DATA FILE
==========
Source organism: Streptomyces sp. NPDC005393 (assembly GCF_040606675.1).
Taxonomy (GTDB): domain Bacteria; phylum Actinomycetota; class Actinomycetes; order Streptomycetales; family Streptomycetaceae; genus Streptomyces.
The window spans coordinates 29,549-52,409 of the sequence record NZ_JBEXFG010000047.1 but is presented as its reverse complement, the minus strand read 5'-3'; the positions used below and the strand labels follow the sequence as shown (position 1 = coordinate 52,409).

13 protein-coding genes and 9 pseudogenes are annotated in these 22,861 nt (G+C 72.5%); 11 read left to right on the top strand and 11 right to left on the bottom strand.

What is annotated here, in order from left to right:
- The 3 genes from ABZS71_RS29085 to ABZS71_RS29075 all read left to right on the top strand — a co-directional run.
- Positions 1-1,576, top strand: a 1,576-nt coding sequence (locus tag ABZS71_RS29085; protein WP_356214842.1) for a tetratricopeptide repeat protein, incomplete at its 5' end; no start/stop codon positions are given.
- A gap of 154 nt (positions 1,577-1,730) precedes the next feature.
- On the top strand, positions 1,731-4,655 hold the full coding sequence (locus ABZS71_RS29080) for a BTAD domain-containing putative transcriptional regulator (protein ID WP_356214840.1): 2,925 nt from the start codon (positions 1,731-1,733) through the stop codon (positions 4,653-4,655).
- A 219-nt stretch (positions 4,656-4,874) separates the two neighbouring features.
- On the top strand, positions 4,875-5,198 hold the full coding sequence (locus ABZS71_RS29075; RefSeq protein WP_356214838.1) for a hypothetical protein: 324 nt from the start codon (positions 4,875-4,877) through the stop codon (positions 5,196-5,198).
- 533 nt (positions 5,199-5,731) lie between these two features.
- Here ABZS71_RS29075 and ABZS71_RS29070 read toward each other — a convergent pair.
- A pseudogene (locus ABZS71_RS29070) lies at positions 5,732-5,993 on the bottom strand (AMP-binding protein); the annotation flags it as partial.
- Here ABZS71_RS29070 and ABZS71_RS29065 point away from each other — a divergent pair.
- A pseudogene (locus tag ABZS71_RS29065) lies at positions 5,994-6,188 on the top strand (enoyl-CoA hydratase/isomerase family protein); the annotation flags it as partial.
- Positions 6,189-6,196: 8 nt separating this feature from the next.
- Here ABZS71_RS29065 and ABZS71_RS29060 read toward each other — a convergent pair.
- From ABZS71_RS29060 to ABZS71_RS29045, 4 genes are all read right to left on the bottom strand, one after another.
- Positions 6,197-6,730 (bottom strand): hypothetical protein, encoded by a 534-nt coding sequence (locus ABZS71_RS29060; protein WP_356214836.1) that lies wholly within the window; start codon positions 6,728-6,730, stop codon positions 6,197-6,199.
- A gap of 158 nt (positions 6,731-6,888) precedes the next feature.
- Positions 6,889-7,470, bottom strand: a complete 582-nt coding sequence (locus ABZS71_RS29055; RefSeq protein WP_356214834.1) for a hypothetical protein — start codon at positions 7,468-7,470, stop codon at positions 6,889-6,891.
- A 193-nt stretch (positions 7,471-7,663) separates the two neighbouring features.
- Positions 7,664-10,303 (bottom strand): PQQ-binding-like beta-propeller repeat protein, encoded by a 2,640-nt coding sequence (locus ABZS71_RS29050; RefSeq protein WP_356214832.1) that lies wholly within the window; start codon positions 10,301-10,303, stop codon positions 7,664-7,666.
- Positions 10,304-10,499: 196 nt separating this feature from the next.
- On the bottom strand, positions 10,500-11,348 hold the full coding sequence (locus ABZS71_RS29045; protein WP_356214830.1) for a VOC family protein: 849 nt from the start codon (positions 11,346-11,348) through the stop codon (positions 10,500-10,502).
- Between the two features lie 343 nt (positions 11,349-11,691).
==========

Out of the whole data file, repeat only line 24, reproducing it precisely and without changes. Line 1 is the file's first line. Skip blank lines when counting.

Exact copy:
- Positions 7,664-10,303 (bottom strand): PQQ-binding-like beta-propeller repeat protein, encoded by a 2,640-nt coding sequence (locus ABZS71_RS29050; RefSeq protein WP_356214832.1) that lies wholly within the window; start codon positions 10,301-10,303, stop codon positions 7,664-7,666.